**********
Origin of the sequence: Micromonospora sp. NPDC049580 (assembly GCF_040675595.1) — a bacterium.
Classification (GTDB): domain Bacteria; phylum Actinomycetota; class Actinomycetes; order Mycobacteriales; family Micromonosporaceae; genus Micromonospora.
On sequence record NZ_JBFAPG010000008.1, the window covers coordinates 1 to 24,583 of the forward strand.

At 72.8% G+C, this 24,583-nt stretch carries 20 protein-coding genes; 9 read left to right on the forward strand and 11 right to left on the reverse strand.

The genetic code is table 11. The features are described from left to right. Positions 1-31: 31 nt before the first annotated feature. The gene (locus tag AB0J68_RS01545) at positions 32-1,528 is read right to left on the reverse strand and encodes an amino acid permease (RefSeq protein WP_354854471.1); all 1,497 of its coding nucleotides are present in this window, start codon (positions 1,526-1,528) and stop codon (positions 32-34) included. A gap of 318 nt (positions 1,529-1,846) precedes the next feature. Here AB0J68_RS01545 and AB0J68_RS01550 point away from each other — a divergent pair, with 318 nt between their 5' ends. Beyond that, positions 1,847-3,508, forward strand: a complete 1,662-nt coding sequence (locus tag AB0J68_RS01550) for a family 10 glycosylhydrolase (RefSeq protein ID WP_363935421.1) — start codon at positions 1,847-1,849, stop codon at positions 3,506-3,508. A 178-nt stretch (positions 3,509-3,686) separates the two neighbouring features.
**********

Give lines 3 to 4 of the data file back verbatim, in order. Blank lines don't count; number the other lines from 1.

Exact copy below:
On sequence record NZ_JBFAPG010000008.1, the window covers coordinates 1 to 24,583 of the forward strand.

At 72.8% G+C, this 24,583-nt stretch carries 20 protein-coding genes; 9 read left to right on the forward strand and 11 right to left on the reverse strand.